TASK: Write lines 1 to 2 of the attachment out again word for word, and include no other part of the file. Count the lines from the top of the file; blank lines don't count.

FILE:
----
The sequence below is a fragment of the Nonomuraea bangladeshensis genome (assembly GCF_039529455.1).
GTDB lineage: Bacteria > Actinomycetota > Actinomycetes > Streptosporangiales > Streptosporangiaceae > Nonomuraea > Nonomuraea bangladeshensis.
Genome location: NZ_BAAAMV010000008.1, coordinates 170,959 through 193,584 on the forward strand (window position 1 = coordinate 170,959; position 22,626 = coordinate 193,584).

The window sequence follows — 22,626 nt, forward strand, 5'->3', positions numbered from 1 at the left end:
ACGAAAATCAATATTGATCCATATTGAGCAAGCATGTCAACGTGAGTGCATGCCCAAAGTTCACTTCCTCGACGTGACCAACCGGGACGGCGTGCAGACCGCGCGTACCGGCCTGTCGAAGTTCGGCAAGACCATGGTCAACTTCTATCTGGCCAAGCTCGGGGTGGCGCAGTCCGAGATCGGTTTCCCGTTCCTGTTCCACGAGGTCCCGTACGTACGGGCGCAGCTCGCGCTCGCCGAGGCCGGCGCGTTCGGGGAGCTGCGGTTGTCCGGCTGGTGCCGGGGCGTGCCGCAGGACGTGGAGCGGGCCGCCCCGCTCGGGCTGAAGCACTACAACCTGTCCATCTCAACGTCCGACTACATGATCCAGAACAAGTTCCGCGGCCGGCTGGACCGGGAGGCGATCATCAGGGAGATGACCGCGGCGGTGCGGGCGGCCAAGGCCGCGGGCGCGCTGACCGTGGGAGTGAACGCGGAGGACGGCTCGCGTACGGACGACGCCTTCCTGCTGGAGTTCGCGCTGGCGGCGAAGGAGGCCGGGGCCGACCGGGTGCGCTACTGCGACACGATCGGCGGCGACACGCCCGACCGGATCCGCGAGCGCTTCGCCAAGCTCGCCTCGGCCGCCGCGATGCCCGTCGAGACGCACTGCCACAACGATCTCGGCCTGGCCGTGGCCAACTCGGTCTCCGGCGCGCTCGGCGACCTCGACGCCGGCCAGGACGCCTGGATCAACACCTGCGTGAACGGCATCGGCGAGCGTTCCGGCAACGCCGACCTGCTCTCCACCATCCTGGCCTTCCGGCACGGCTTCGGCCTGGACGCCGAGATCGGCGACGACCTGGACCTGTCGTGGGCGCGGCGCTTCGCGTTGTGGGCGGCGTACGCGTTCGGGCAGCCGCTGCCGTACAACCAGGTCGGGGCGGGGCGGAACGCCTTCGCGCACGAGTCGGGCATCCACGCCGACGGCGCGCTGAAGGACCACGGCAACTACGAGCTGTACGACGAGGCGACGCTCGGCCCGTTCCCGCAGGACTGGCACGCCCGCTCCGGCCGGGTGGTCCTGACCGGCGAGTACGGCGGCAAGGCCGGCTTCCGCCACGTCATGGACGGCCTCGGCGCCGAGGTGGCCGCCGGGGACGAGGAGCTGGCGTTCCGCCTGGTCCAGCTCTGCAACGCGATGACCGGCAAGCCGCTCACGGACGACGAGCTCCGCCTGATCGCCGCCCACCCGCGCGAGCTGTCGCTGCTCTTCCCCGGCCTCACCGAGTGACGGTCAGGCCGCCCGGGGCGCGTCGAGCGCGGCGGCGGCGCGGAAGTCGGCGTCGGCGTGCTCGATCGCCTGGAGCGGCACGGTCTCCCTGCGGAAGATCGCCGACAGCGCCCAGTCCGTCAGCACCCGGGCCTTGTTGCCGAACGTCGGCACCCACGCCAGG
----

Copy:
The sequence below is a fragment of the Nonomuraea bangladeshensis genome (assembly GCF_039529455.1).
GTDB lineage: Bacteria > Actinomycetota > Actinomycetes > Streptosporangiales > Streptosporangiaceae > Nonomuraea > Nonomuraea bangladeshensis.